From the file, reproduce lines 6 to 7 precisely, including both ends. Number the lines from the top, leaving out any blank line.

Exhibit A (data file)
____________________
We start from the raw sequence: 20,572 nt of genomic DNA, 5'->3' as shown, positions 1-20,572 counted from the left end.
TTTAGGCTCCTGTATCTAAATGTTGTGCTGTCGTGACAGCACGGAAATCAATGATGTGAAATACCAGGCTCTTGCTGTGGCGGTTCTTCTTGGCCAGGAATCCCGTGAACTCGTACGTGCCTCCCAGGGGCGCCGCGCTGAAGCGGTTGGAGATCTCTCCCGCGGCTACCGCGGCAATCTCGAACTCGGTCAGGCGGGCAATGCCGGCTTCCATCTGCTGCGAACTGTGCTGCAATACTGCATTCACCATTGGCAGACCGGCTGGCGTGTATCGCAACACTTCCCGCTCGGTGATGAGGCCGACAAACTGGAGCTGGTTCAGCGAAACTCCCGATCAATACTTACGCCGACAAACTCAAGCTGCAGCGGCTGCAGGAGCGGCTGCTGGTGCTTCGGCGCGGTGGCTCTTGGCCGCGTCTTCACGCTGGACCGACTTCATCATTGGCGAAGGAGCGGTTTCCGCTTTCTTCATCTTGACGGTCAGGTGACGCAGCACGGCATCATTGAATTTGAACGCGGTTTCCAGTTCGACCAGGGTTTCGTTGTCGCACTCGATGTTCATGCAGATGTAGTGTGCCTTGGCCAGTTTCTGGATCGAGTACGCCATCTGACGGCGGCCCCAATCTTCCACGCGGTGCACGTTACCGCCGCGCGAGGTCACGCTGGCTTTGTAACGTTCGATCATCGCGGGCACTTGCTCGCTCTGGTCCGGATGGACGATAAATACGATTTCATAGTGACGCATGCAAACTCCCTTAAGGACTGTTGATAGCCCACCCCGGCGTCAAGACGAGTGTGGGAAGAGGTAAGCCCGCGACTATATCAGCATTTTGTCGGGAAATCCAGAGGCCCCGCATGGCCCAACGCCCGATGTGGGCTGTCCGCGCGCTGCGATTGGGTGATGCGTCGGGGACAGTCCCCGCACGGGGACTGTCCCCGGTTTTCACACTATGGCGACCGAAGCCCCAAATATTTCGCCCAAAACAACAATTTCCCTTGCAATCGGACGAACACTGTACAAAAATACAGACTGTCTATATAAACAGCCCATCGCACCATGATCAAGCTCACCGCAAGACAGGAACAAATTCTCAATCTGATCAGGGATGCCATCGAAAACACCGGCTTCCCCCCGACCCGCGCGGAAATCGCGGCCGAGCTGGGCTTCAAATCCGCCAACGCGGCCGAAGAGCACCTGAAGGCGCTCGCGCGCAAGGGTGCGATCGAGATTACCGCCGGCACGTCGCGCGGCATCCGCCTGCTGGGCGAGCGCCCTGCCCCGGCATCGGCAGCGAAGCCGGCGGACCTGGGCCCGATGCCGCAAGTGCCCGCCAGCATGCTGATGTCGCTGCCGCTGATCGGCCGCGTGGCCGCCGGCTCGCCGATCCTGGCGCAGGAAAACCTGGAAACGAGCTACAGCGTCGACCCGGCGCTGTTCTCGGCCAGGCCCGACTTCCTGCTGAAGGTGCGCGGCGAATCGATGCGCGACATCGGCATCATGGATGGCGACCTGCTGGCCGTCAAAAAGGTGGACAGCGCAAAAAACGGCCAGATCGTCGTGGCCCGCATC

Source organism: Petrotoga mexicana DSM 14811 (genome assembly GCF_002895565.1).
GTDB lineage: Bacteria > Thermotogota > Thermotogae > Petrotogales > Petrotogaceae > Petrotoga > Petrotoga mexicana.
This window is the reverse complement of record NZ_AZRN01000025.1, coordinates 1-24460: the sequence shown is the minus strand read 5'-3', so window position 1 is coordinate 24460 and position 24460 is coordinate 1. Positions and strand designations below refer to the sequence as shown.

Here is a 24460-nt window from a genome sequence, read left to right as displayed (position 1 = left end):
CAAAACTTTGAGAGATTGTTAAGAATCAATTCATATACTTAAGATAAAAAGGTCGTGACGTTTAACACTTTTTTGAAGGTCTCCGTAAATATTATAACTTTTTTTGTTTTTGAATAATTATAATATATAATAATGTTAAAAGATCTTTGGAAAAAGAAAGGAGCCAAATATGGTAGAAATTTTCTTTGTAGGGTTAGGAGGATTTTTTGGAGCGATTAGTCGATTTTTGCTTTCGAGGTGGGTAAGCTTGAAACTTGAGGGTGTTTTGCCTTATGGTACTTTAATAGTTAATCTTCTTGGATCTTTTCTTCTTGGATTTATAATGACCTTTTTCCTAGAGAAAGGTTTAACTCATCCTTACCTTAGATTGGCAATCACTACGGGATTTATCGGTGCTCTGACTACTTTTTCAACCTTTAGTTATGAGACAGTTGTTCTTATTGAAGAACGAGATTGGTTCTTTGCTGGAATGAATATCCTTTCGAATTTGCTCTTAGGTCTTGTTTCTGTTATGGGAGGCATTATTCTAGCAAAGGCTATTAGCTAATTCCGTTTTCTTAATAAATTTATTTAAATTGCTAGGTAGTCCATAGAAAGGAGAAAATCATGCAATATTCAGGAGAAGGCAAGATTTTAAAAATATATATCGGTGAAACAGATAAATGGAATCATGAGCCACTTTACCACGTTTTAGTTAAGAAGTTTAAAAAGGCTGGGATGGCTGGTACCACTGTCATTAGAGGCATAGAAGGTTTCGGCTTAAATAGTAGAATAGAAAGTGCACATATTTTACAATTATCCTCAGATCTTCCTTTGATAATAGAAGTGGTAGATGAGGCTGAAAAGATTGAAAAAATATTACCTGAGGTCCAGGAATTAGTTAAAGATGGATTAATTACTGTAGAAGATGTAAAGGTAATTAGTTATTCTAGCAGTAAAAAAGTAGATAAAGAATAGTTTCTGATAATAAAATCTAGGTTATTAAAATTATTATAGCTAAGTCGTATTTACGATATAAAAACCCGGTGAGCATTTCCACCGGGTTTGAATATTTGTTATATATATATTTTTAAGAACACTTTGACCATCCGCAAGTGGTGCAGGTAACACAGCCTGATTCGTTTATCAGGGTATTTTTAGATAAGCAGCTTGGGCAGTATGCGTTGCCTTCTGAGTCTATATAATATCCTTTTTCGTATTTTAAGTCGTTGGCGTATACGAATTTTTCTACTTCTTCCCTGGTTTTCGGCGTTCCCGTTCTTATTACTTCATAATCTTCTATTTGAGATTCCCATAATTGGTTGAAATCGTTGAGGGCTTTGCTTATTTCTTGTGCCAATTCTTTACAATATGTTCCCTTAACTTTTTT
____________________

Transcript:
Here is a 24460-nt window from a genome sequence, read left to right as displayed (position 1 = left end):
CAAAACTTTGAGAGATTGTTAAGAATCAATTCATATACTTAAGATAAAAAGGTCGTGACGTTTAACACTTTTTTGAAGGTCTCCGTAAATATTATAACTTTTTTTGTTTTTGAATAATTATAATATATAATAATGTTAAAAGATCTTTGGAAAAAGAAAGGAGCCAAATATGGTAGAAATTTTCTTTGTAGGGTTAGGAGGATTTTTTGGAGCGATTAGTCGATTTTTGCTTTCGAGGTGGGTAAGCTTGAAACTTGAGGGTGTTTTGCCTTATGGTACTTTAATAGTTAATCTTCTTGGATCTTTTCTTCTTGGATTTATAATGACCTTTTTCCTAGAGAAAGGTTTAACTCATCCTTACCTTAGATTGGCAATCACTACGGGATTTATCGGTGCTCTGACTACTTTTTCAACCTTTAGTTATGAGACAGTTGTTCTTATTGAAGAACGAGATTGGTTCTTTGCTGGAATGAATATCCTTTCGAATTTGCTCTTAGGTCTTGTTTCTGTTATGGGAGGCATTATTCTAGCAAAGGCTATTAGCTAATTCCGTTTTCTTAATAAATTTATTTAAATTGCTAGGTAGTCCATAGAAAGGAGAAAATCATGCAATATTCAGGAGAAGGCAAGATTTTAAAAATATATATCGGTGAAACAGATAAATGGAATCATGAGCCACTTTACCACGTTTTAGTTAAGAAGTTTAAAAAGGCTGGGATGGCTGGTACCACTGTCATTAGAGGCATAGAAGGTTTCGGCTTAAATAGTAGAATAGAAAGTGCACATATTTTACAATTATCCTCAGATCTTCCTTTGATAATAGAAGTGGTAGATGAGGCTGAAAAGATTGAAAAAATATTACCTGAGGTCCAGGAATTAGTTAAAGATGGATTAATTACTGTAGAAGATGTAAAGGTAATTAGTTATTCTAGCAGTAAAAAAGTAGATAAAGAATAGTTTCTGATAATAAAATCTAGGTTATTAAAATTATTATAGCTAAGTCGTATTTACGATATAAAAACCCGGTGAGCATTTCCACCGGGTTTGAATATTTGTTATATATATATTTTTAAGAACACTTTGACCATCCGCAAGTGGTGCAGGTAACACAGCCTGATTCGTTTATCAGGGTATTTTTAGATAAGCAGCTTGGGCAGTATGCGTTGCCTTCTGAGTCTATATAATATCCTTTTTCGTATTTTAAGTCGTTGGCGTATACGAATTTTTCTACTTCTTCCCTGGTTTTCGGCGTTCCCGTTCTTATTACTTCATAATCTTCTATTTGAGATTCCCATAATTGGTTGAAATCGTTGAGGGCTTTGCTTATTTCTTGTGCCAATTCTTTACAATATGTTCCCTTAACTTTTTT